Show Summary Details

Page of

PRINTED FROM OXFORD HANDBOOKS ONLINE ( © Oxford University Press, 2018. All Rights Reserved. Under the terms of the licence agreement, an individual user may print out a PDF of a single chapter of a title in Oxford Handbooks Online for personal use (for details see Privacy Policy and Legal Notice).

date: 14 May 2021

Abstract and Keywords

Throughout the 1970s, Soviet designers were increasingly concerned with environments rather than separate objects. By the end of the decade, they came to recognize sustainability as a crucial problem not only of market economies but also of socialist planned economies. This article brings to light an early attempt to practice environmentally affirmative design in the USSR: a design program for nationwide recycling infrastructure, launched in Leningrad in 1979. Drawing on archival sources, it shows how a team of Leningrad designers expressed a distinctly socialist approach to sustainability through a comprehensive visual form: the approach based on citizen responsibility as much as on the role of material objects as agents of social change. This never-implemented design program is considered here not as yet another socialist utopia, but as an original vision of mass mobilization through design, informed by the legacy of Russian avant-garde as much as by current Western design trends.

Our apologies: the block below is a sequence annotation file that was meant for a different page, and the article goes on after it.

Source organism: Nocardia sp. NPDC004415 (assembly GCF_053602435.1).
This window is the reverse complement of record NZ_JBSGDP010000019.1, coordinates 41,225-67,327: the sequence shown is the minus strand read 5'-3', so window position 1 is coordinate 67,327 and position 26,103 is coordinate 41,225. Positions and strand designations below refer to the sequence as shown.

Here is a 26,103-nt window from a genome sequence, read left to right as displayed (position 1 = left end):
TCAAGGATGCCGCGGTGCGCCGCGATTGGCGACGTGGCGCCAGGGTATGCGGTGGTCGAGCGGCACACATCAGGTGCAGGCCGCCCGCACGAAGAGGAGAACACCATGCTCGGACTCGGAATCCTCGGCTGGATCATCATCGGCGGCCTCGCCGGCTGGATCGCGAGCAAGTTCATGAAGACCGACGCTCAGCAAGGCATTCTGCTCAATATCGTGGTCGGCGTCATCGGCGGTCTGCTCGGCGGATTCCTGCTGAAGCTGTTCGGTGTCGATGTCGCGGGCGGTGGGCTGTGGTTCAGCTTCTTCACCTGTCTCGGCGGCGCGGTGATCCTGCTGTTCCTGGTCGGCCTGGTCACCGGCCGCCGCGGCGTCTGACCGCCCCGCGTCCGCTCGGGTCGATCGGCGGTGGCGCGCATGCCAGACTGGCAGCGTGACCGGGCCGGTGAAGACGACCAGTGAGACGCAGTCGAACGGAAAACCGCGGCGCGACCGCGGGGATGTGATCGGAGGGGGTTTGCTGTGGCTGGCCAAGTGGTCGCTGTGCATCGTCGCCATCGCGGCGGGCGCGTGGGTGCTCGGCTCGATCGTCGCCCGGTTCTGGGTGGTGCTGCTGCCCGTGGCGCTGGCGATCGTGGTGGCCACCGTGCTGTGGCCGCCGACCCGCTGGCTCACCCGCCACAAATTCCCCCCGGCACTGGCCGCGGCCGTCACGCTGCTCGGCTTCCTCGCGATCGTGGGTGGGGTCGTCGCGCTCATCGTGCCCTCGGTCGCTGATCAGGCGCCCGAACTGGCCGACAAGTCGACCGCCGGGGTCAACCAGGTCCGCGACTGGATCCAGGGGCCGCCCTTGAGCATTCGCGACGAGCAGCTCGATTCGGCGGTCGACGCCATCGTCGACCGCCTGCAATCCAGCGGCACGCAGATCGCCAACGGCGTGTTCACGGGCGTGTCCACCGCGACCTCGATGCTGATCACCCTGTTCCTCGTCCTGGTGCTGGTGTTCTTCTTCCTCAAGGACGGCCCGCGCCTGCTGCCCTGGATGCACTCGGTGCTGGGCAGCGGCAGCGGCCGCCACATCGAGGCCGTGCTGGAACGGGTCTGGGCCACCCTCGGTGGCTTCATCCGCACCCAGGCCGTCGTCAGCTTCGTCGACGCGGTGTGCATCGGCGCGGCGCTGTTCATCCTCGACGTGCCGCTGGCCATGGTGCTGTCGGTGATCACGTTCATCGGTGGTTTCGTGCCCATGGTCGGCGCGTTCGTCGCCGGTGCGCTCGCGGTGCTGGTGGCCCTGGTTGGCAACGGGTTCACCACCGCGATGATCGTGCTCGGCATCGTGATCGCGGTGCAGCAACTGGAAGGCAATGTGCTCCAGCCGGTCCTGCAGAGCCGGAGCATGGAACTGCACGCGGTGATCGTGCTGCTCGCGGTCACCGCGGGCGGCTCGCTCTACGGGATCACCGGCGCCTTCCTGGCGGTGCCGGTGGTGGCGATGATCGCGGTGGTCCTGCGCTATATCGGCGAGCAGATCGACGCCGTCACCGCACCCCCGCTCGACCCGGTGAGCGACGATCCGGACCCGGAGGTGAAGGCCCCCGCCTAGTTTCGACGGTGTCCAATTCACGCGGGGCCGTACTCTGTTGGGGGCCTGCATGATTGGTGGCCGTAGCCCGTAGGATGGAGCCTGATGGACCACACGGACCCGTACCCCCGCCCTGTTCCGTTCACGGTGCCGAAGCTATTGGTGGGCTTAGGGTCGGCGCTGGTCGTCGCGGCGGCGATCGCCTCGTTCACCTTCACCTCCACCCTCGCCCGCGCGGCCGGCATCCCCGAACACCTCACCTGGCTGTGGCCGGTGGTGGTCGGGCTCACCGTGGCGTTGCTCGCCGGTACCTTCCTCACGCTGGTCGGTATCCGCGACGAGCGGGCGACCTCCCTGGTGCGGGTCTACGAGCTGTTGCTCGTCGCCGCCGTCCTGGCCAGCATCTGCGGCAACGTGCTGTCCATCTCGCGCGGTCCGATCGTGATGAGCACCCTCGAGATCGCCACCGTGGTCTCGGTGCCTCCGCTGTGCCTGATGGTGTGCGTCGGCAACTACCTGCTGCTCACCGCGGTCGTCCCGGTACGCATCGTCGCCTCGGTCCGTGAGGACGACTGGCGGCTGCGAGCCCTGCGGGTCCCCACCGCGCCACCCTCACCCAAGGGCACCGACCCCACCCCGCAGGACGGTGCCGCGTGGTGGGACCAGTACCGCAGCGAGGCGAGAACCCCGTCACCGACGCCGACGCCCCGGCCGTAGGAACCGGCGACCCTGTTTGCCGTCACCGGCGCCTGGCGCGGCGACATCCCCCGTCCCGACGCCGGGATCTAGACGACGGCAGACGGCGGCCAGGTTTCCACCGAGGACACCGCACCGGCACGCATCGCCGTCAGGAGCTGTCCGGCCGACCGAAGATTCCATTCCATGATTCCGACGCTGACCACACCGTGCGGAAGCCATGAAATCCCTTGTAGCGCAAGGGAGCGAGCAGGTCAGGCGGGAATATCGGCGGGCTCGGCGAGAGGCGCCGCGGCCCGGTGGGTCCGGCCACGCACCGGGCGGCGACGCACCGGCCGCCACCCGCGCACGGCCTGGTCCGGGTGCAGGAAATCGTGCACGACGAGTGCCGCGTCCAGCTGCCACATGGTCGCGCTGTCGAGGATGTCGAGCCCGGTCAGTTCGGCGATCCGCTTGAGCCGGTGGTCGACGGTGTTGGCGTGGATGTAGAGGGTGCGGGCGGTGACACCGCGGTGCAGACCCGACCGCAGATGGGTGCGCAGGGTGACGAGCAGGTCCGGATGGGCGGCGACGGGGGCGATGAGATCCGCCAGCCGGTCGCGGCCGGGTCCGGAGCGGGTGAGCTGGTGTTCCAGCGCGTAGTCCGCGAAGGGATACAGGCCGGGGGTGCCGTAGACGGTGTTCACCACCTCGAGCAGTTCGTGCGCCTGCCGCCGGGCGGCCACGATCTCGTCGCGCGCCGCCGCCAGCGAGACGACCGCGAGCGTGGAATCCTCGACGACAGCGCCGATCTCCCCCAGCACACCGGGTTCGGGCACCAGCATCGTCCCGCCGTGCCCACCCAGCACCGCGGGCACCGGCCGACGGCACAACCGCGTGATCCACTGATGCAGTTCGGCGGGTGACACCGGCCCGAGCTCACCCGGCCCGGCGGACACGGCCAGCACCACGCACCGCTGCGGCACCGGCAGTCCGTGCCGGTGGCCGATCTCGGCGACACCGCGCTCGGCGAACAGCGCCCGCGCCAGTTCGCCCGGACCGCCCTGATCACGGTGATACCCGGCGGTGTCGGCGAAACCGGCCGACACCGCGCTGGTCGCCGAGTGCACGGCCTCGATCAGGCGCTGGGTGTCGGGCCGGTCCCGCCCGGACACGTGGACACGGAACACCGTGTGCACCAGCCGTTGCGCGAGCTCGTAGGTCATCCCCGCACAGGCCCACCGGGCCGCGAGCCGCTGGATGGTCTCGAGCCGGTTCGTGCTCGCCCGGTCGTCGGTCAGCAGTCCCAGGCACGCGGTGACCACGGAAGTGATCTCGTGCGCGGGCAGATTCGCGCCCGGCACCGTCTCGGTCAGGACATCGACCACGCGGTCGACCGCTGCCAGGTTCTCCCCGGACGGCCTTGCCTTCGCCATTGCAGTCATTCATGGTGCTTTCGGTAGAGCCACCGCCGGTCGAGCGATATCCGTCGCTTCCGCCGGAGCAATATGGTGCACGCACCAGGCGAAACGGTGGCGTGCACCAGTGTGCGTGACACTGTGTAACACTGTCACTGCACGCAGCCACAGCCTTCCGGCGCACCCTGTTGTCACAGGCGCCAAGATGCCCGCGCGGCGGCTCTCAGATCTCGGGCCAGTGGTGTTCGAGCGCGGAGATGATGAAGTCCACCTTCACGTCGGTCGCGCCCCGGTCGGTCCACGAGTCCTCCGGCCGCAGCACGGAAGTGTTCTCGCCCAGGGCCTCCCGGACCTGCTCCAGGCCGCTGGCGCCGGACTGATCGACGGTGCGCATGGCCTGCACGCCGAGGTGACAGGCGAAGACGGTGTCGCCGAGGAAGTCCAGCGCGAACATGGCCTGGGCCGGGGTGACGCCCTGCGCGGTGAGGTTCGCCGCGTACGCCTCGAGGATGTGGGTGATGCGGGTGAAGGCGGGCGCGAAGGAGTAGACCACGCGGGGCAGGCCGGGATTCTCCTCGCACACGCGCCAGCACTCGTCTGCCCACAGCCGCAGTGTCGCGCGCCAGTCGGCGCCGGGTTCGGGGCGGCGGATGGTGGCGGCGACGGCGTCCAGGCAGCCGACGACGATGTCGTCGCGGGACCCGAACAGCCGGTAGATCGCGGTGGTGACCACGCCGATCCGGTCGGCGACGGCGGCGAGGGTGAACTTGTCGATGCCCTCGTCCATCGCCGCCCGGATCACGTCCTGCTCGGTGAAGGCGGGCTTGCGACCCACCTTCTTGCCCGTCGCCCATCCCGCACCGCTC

Keywords: Soviet design, objects, environments, recycling, visualization of sustainability, avant-garde legacy

Access to the complete content on Oxford Handbooks Online requires a subscription or purchase. Public users are able to search the site and view the abstracts and keywords for each book and chapter without a subscription.

Please subscribe or login to access full text content.

If you have purchased a print title that contains an access token, please see the token for information about how to register your code.

For questions on access or troubleshooting, please check our FAQs, and if you can''t find the answer there, please contact us.